Sam Baker Sep 8
SaveSave story

ACA architect Max Baucus backs single-payer

Pablo Martinez Monsivais / AP

Former Montana Sen. Max Baucus — a central architect of the Affordable Care Act who steered that bill toward the center and rejected multiple proposals for government-run insurance plans — now supports single-payer.

"My personal view is we've got to start looking at single-payer," Baucus, the Senate Finance chair during the ACA debate, said last night, according to the Bozeman Daily Chronicle. ""I think we should have hearings ... We're getting there. It's going to happen."

Why it matters: Baucus isn't in a position to make policy anymore, but he can still take the temperature of his party. Just eight years ago, he refused to even hold a hearing on single-payer. To say now that he not only supports it, but that he thinks it's inevitable, is a sign of just how dramatically Democrats are pulling to the left on health care.

Mike Allen 46 mins ago
SaveSave story

Why Trump added a streetfighter to his legal team

Screenshot via Fox News

A new addition to President Trump's legal team — Joe diGenova, a former U.S. attorney who is well-known in Washington and has argued for the president on Fox News — reflects three White House realities.

The state of play: (1) The White House is digging in for a fight that looks to be longer and messier than officials had expected. (2) This is another example of the president responding to televised cues. Trump has spent most of his adult life in litigation, and obsesses about legal positioning in the same way that he is consumed by his press coverage. (3) It's another pugilistic voice at the table, and suggests that this weekend's attacks on Mueller won't be the last.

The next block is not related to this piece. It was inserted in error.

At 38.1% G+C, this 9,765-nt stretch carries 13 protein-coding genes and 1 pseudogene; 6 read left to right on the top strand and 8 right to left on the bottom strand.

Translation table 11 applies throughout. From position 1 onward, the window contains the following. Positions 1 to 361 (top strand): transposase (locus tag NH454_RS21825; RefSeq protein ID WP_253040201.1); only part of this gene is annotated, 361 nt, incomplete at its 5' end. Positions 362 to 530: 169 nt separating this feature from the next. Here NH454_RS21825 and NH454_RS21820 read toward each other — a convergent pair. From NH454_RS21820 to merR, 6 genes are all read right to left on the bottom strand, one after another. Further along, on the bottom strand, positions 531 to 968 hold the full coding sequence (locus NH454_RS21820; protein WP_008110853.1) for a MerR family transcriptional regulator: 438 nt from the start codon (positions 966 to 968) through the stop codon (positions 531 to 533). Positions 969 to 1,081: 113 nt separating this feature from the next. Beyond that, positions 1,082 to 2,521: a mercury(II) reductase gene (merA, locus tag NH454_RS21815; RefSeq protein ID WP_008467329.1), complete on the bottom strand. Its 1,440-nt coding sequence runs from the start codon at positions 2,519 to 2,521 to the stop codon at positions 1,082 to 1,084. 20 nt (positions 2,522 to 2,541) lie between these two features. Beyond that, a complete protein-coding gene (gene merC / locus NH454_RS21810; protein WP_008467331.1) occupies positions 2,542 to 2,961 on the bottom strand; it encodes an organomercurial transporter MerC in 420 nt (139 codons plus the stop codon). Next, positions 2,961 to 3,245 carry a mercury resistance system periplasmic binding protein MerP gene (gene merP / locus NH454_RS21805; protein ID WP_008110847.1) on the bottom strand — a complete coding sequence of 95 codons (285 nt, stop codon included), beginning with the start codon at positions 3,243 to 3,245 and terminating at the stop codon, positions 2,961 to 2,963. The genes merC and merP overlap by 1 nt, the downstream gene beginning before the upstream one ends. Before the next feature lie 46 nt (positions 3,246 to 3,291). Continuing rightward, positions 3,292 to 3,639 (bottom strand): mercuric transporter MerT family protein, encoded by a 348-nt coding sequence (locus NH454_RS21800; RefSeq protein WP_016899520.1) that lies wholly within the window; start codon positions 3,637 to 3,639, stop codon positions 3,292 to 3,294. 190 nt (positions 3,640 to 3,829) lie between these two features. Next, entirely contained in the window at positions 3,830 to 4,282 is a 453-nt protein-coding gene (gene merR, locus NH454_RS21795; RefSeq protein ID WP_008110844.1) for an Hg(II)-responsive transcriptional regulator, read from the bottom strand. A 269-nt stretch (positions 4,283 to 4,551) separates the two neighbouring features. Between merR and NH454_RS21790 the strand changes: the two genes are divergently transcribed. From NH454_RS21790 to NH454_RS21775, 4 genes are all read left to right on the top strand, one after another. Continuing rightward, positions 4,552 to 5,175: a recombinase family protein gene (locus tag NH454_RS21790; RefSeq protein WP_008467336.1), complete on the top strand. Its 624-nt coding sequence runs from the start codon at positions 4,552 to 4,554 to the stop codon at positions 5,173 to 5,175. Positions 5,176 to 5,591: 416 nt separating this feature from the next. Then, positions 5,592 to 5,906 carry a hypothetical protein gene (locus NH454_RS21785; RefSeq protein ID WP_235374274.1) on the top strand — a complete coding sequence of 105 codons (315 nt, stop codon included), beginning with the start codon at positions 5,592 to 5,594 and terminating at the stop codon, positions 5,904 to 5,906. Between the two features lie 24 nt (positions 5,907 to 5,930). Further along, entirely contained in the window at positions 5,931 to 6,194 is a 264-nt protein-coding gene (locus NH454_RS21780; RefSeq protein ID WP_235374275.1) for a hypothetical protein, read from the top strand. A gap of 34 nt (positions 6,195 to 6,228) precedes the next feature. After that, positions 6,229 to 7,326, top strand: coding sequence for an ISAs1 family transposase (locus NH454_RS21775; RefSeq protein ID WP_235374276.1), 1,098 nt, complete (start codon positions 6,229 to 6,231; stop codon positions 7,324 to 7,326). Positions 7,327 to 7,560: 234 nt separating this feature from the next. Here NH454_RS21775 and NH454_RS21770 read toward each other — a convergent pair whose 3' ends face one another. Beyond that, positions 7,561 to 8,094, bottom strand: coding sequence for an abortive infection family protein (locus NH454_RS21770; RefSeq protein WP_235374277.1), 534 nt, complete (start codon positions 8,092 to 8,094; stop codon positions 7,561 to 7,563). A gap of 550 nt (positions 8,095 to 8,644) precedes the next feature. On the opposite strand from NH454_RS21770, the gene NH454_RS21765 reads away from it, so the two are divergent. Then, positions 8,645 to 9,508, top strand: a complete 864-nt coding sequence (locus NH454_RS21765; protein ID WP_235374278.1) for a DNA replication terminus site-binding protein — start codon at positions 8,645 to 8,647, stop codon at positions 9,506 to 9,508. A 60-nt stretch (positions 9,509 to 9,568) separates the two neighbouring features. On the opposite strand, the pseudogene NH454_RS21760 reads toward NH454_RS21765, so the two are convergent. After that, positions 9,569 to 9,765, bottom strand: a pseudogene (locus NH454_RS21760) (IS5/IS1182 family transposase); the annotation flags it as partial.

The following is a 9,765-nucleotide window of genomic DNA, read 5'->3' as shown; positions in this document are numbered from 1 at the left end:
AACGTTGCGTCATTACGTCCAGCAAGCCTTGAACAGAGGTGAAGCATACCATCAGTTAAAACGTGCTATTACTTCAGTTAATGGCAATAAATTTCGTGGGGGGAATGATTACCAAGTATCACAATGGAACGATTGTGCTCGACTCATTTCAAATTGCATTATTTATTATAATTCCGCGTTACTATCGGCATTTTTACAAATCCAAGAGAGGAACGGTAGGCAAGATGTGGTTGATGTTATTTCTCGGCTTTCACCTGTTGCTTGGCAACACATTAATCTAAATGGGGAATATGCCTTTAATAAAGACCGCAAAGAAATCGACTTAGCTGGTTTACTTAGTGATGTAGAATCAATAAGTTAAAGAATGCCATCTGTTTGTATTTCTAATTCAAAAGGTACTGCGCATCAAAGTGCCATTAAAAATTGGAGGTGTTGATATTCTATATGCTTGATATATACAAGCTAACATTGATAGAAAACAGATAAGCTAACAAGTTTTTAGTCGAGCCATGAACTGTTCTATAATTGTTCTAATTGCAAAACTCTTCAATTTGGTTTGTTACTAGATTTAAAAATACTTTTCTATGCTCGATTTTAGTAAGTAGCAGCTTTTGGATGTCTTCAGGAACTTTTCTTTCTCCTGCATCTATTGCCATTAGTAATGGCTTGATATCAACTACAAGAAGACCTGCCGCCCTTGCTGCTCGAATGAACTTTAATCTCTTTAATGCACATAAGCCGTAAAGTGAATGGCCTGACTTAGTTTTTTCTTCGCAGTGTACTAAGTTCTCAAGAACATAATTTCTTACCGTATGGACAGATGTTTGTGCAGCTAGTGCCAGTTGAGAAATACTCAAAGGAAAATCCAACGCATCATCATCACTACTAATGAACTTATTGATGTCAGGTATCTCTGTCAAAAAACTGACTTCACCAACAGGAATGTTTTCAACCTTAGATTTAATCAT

SaveSave story

Facebook reaches a tipping point

Illustration: Rebecca Zisser/Axios 

Of all the news crises Facebook has faced during the past year, the Cambridge Analytica scandal is playing out to be the worst and most damaging.

Why it matters: It's not that the reports reveal anything particularly new about how Facebook's back end works — developers have understood the vulnerabilities of Facebook's interface for years. But stakeholders crucial to the company's success — as well as the public seem less willing to listen to its side of the story this time around.